As a result, the tech giant refused to disclose important technical information to Netscape, even though the fledgling company had asked for help. That forced Netscape to postpone the announcement of a browser compatible with Windows 95 and clashed with IE’s launch schedule, according to the Guardian.

After that, Microsoft has fully exploited many ways to increase market share above the divine 50% mark. Finally, to “steal” a piece of Netscape’s cake, Microsoft decided to give away IE to customers using the Windows operating system. At its peak in 2002, IE dominated 95% of the browser market.

Also during the investigation, Judge Jackson also learned of many other victims of Microsoft, such as International Business Machines (IBM), American Online, Intel, Apple Computers… Most of them are said to have followed instructions by Bill Gates.


Source: San Francisco Chronical

Bill Gates prepares to testify on Capitol Hill Tuesday, March 3, 1998, before the Senate Judiciary Committee hearing on anti-competitive issues and technology.

Sharing with the judge, senior employees of the above corporations said that Microsoft also uses a similar strategy to Netscape: threatens, and at the same time withdraws important technical information if they do not abide by Microsoft’s offer.

Seemingly a win for the weak

Alleging that Microsoft had hindered competition in the market, Judge Thomas Penfield Jackson ruled against the tech giant, tarnishing the reputation of a corporation once believed to be the one pushing internet economy.

Specifically, the judge concluded, Microsoft violated parts of the Sherman Antitrust Act, which was established in 1890 to outlaw monopolies and cartels. He found that Microsoft’s position in the marketplace constituted a monopoly that threatened not only the competition but also innovation in the industry.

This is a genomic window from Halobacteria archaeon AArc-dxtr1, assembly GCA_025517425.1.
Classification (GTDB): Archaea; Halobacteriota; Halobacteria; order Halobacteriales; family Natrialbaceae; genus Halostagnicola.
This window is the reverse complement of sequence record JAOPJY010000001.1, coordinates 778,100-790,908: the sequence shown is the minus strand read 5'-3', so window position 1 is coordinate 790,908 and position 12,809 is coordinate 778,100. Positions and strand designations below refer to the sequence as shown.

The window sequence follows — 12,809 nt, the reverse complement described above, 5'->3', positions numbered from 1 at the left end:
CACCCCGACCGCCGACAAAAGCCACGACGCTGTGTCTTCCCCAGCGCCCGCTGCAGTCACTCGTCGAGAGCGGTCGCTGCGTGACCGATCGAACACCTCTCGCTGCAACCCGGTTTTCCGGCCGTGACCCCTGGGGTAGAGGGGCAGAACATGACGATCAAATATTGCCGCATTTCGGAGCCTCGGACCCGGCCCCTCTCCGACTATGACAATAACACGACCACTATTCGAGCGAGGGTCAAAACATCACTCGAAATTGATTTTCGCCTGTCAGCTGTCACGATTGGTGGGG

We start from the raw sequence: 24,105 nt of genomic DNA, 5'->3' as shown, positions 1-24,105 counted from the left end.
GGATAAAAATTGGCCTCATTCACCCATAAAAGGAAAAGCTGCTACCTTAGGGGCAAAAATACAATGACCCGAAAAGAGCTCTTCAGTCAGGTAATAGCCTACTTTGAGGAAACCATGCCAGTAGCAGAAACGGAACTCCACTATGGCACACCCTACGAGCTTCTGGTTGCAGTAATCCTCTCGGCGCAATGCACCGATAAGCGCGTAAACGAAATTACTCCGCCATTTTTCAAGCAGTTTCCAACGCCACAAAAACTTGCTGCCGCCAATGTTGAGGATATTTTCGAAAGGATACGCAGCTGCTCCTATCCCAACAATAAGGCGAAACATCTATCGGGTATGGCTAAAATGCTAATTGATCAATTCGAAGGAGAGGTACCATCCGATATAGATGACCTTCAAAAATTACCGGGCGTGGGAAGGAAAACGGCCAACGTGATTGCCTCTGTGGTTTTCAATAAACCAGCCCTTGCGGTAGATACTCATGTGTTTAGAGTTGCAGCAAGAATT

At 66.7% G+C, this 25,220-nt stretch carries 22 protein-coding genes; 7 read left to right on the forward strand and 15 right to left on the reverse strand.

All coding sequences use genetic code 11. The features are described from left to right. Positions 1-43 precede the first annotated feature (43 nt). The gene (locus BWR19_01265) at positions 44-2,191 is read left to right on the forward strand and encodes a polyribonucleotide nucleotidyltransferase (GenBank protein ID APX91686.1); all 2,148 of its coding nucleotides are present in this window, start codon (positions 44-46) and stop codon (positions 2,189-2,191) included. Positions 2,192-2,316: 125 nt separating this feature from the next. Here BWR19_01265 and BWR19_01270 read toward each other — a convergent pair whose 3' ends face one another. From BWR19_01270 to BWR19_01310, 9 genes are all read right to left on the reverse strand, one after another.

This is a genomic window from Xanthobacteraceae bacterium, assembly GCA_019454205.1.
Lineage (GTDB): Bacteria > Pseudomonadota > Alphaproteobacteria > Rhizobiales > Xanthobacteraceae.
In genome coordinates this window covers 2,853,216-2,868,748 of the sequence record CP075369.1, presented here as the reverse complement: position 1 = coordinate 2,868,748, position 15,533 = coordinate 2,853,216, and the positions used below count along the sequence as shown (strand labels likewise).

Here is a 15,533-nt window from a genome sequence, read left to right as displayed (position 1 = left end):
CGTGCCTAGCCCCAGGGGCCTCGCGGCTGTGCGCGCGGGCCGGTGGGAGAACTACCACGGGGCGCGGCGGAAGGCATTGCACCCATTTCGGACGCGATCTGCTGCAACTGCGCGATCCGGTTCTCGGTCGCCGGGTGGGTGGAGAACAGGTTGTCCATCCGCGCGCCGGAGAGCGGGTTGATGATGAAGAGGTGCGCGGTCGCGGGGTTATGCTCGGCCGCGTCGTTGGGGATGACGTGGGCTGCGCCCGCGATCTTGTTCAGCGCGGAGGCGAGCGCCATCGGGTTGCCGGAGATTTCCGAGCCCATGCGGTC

At the same time, Mr. Jackson also said Microsoft has threatened computer manufacturers to install IE, otherwise Microsoft will stop discounting prices and impose strict conditions to force competitors to choose between Netscape Navigator or IE.

On June 7 2001, Jackson also called for Microsoft to divide the company in half and create two separate entities that would be called baby bills. The operating system would make up one half of the company and the software arm would make up the other.

It seemed that after much effort, the weaker companies that had been under pressure from Bill Gates’ “baby” had received sweet results, however Microsoft decided to appeal and turn the situation around.


Source: Insider

From left: Bill Gates, Sun Microsystems’ Scott McNealy, and Netscape’s Jim Barksdale.

In September 2001, the US Department of Justice announced that Microsoft no longer needed to split, rejecting Judge Jackson’s ruling. Then, on November 2 of the same year, the two sides made concessions and came to a common agreement. In the end, Microsoft only had to agree to share the application programming interface with other companies.

After all, the verdict turned out to be a laughingstock for the United States when Microsoft was still a major corporation, dominating products like the Windows operating system, and Bill Gates – even though he had retired from his position of running Microsoft in recent years, is still among the richest people in the world.

Meanwhile, Netscape was ultimately unable to compete with IE and was forced to merge into American Online Corporation for $4.2 billion in November 1998.